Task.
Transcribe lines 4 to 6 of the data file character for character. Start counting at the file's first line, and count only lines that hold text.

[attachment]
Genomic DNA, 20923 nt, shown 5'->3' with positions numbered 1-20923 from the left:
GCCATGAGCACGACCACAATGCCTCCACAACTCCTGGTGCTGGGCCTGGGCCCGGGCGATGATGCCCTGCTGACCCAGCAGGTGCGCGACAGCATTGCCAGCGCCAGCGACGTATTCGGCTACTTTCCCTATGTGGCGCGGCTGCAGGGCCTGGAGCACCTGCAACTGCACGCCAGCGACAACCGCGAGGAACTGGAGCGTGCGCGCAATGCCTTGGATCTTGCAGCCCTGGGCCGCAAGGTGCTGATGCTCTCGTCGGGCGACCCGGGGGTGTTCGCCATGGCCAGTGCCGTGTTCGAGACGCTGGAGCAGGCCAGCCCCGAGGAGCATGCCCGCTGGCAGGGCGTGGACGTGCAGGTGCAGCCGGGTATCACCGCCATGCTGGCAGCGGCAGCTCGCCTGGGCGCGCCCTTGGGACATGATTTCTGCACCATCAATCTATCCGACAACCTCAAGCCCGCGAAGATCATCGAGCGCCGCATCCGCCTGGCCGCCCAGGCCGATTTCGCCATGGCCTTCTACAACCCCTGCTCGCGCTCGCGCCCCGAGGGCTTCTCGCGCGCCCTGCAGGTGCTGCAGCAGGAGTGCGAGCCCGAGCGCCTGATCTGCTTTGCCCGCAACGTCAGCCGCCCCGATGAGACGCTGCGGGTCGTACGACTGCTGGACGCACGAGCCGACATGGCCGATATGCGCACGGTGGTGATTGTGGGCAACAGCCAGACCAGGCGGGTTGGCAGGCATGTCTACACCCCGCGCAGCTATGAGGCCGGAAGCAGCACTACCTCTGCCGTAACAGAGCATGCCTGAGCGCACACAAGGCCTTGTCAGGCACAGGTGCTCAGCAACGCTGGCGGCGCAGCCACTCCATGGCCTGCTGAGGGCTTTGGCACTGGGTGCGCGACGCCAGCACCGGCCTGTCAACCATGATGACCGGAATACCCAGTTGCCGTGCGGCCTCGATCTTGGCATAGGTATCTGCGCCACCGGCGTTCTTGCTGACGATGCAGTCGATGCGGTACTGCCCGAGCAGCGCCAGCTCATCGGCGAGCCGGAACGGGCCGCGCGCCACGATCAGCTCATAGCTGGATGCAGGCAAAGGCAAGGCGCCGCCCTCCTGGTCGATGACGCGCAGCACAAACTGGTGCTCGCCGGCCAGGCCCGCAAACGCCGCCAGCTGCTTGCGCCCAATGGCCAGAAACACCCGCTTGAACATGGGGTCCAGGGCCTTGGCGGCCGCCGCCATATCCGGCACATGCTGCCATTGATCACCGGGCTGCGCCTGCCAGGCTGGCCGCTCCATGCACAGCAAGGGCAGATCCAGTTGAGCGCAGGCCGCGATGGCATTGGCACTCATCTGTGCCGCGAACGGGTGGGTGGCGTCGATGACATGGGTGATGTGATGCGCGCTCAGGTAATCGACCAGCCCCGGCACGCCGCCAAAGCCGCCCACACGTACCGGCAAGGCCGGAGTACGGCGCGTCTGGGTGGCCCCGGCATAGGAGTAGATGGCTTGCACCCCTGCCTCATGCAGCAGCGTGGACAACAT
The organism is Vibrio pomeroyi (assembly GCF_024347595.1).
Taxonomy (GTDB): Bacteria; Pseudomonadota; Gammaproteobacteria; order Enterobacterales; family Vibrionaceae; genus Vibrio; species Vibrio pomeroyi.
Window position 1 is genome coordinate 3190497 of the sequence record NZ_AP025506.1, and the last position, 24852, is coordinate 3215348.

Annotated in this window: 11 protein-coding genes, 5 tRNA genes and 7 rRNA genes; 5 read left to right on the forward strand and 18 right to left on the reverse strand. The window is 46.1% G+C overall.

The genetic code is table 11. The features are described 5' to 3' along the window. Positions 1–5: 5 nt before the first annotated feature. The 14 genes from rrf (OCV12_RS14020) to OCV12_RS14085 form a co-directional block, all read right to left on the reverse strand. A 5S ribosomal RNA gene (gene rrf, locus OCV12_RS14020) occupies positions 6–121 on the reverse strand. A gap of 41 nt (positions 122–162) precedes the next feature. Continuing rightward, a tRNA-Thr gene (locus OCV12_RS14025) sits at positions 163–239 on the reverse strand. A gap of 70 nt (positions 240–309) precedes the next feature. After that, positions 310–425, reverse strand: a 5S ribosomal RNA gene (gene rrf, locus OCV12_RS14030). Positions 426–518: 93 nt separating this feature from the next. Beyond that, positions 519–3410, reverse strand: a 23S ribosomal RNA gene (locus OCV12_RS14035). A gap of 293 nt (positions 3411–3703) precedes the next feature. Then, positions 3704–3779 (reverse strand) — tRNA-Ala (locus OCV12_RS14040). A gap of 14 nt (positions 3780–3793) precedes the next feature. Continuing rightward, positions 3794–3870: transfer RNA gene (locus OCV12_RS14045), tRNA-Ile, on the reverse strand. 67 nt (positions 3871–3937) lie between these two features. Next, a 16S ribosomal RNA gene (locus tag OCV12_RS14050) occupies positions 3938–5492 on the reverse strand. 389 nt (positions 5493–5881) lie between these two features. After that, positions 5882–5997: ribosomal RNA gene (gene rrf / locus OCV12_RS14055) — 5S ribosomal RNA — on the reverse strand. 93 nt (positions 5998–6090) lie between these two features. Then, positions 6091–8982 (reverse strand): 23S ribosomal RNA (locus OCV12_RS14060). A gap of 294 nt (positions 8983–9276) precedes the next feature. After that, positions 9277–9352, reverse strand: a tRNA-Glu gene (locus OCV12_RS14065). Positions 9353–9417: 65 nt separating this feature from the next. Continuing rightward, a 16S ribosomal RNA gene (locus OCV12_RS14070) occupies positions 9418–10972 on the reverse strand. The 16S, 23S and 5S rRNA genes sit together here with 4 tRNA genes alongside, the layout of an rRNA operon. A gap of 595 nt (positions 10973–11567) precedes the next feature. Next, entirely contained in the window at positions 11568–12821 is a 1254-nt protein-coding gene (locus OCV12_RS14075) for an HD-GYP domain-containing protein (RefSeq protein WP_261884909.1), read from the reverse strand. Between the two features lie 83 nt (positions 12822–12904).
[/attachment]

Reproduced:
Taxonomy (GTDB): Bacteria; Pseudomonadota; Gammaproteobacteria; order Enterobacterales; family Vibrionaceae; genus Vibrio; species Vibrio pomeroyi.
Window position 1 is genome coordinate 3190497 of the sequence record NZ_AP025506.1, and the last position, 24852, is coordinate 3215348.

Annotated in this window: 11 protein-coding genes, 5 tRNA genes and 7 rRNA genes; 5 read left to right on the forward strand and 18 right to left on the reverse strand. The window is 46.1% G+C overall.